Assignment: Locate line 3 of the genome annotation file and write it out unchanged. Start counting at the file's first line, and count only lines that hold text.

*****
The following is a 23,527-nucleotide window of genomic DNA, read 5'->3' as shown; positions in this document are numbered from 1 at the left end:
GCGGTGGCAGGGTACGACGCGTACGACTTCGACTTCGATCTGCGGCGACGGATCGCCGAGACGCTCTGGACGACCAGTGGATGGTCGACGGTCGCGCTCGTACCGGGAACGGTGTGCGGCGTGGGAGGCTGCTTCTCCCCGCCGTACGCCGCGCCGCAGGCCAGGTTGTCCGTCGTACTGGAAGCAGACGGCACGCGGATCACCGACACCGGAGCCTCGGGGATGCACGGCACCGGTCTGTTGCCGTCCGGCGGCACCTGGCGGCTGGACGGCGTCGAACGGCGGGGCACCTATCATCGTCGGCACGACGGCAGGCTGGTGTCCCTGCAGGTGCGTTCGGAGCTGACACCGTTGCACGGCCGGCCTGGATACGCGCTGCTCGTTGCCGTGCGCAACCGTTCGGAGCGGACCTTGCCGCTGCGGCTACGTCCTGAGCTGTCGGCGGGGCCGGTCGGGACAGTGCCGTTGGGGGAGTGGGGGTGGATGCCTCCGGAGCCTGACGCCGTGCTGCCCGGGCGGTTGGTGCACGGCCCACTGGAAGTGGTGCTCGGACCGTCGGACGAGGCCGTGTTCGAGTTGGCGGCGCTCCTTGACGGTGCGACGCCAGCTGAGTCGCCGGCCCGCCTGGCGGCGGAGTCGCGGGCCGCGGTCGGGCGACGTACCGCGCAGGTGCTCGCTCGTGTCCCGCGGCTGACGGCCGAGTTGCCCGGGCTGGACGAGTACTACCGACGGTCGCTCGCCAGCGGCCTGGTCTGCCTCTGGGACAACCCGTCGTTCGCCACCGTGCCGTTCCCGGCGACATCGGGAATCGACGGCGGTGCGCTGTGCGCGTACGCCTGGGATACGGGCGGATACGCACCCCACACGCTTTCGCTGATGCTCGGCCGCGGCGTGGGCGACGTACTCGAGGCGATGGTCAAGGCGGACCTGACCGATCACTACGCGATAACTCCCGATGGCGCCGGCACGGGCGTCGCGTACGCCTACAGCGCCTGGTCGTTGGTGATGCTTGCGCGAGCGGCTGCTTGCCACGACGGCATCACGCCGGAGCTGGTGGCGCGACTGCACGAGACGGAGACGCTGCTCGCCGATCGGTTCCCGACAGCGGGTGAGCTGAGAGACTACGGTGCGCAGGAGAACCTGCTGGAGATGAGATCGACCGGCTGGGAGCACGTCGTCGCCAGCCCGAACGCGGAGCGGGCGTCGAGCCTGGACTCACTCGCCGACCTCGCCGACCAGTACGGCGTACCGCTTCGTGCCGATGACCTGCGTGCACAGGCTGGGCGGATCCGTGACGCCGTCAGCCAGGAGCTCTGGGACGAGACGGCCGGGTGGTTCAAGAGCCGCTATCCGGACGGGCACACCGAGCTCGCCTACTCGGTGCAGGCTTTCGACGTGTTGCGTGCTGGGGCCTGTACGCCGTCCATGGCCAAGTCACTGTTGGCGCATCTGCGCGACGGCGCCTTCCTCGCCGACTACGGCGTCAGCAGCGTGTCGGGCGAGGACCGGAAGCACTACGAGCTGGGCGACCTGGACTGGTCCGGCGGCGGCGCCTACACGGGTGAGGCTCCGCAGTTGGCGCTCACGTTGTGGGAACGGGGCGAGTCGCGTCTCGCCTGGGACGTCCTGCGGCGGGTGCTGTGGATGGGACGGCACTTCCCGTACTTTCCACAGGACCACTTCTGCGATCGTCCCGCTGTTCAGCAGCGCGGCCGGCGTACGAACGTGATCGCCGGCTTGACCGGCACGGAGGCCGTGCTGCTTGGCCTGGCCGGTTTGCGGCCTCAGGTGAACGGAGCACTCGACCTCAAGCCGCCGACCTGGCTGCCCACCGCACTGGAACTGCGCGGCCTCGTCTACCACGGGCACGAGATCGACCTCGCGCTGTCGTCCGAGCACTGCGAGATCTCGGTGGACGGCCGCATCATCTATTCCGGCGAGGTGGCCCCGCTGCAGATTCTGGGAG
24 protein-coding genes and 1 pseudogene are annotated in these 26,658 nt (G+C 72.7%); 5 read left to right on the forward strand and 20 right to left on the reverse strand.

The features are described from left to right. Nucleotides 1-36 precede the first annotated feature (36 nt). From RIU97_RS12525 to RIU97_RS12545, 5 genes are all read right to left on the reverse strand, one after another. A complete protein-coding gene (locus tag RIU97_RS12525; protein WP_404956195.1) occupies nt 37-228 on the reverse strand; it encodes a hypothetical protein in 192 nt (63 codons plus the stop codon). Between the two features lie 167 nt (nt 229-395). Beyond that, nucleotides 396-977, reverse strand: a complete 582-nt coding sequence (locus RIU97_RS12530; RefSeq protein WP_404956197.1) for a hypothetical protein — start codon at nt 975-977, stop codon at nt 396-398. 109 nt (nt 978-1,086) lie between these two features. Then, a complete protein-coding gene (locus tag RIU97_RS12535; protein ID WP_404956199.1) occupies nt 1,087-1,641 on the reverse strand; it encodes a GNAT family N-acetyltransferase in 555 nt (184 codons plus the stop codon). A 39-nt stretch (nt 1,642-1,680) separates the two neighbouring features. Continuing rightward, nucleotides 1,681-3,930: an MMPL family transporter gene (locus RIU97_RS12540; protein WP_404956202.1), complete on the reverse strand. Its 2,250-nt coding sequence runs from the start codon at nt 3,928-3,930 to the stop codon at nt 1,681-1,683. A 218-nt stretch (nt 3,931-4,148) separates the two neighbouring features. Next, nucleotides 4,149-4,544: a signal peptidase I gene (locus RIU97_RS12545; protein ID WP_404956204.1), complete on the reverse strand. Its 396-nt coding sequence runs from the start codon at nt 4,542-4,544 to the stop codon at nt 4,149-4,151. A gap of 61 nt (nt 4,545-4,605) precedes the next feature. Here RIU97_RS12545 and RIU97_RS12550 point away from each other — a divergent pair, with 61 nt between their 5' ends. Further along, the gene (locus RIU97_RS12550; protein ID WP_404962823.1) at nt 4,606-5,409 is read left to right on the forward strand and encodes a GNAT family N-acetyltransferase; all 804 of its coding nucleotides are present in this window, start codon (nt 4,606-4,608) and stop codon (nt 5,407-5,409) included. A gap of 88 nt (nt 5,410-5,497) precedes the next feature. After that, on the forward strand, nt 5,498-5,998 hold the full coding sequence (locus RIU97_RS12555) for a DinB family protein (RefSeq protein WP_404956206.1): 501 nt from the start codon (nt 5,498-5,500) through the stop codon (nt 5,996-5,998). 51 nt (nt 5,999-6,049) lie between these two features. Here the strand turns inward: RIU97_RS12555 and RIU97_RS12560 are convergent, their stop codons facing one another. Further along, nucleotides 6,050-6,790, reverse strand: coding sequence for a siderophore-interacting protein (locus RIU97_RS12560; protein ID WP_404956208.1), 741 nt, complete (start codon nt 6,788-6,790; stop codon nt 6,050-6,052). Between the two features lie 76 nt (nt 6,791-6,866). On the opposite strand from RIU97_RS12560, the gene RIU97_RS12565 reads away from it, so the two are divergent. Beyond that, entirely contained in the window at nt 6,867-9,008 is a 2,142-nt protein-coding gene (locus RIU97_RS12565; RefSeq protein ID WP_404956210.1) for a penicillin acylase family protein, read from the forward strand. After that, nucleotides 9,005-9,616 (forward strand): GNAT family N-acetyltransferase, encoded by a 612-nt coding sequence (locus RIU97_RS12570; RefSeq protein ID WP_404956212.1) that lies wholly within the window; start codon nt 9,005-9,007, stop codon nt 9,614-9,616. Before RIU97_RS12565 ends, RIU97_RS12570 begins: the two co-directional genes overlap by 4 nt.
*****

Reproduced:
24 protein-coding genes and 1 pseudogene are annotated in these 26,658 nt (G+C 72.7%); 5 read left to right on the forward strand and 20 right to left on the reverse strand.